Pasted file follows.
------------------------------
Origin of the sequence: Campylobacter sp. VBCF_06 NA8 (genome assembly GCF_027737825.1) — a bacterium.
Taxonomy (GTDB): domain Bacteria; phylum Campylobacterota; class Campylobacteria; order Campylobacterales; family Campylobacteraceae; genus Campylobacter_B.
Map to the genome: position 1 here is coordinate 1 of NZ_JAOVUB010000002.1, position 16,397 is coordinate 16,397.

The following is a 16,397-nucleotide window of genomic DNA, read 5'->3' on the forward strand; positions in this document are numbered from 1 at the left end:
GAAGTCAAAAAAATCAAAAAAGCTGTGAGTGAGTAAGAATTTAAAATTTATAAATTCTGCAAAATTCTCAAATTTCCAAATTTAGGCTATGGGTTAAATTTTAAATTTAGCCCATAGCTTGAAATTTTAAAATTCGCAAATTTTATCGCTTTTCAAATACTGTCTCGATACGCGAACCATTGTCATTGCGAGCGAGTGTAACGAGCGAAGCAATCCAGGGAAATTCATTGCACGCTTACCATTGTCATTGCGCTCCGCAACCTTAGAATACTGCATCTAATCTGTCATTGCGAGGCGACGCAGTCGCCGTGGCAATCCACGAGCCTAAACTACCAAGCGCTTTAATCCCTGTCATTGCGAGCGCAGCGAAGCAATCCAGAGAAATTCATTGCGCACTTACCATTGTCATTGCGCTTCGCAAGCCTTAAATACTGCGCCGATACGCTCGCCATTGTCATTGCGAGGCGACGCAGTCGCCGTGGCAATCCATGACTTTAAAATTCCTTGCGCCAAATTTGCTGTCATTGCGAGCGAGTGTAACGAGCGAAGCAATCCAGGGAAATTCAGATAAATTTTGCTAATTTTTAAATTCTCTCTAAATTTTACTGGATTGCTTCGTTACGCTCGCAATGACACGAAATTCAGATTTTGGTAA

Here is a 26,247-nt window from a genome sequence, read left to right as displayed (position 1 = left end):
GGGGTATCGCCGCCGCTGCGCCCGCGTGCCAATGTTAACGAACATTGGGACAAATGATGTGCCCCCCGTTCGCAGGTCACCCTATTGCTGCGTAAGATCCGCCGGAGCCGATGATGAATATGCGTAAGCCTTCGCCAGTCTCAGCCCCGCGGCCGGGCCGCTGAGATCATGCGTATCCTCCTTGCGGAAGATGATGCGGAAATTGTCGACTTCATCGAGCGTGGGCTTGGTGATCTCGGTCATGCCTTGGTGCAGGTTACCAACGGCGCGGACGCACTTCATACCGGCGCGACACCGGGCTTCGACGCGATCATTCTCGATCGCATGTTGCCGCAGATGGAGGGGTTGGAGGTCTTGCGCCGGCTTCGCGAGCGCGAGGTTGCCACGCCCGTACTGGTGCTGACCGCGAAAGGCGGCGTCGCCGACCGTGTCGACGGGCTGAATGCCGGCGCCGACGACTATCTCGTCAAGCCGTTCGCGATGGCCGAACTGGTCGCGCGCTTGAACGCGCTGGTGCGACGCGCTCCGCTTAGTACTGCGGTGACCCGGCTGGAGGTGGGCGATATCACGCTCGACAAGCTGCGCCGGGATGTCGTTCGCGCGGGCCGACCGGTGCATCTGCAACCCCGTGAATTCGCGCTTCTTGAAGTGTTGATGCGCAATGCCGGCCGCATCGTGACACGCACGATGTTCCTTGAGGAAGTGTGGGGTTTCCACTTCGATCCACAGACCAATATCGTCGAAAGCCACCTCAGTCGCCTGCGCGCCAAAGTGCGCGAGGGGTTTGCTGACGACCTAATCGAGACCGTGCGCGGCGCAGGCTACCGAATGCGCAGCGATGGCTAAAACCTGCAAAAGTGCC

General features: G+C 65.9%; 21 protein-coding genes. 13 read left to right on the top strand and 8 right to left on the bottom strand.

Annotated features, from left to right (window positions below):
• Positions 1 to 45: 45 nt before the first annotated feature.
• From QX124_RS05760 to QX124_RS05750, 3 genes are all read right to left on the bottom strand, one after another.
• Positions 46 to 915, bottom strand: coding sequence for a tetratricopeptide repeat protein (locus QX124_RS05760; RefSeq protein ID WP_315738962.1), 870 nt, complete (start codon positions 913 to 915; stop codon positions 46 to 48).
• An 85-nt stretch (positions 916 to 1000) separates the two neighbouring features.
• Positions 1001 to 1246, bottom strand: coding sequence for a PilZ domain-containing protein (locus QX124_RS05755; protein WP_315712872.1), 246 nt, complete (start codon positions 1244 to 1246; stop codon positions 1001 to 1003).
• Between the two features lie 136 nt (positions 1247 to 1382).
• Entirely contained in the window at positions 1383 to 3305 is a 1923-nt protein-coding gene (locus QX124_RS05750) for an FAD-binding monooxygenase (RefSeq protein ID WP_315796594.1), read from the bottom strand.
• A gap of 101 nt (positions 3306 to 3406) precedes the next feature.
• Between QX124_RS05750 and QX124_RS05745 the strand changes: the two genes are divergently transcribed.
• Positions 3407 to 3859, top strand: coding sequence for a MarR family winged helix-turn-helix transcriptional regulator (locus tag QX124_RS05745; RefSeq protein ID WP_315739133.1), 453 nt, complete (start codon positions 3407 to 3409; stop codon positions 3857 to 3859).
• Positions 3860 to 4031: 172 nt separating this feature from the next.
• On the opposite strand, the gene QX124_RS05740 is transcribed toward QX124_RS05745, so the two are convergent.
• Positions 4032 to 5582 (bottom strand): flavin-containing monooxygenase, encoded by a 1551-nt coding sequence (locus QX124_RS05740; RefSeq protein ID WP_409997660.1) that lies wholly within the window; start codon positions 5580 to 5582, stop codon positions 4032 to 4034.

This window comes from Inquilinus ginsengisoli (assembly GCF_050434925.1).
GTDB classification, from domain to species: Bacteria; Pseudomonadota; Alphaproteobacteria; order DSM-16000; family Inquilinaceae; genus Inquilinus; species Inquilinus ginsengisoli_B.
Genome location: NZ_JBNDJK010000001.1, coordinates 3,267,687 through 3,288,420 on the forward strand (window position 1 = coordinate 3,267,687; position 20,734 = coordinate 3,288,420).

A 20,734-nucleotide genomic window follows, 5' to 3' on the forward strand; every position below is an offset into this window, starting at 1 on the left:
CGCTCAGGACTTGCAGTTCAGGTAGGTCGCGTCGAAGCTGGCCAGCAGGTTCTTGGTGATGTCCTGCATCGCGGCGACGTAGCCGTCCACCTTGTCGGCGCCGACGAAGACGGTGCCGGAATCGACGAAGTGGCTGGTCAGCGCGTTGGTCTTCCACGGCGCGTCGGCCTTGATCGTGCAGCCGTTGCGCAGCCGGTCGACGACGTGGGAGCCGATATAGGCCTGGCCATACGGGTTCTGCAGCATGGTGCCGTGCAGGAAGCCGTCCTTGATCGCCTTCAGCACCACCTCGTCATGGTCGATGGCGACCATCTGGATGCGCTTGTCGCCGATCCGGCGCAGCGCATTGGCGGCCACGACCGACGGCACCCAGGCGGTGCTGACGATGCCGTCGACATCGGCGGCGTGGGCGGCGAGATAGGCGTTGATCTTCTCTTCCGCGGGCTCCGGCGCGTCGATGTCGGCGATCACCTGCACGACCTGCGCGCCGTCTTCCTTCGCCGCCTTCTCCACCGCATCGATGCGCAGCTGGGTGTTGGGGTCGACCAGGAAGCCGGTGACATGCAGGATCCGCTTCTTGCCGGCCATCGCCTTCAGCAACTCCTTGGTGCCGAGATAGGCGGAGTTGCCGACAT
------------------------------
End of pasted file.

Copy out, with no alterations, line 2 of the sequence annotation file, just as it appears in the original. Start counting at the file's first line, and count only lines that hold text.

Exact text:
Taxonomy (GTDB): domain Bacteria; phylum Campylobacterota; class Campylobacteria; order Campylobacterales; family Campylobacteraceae; genus Campylobacter_B.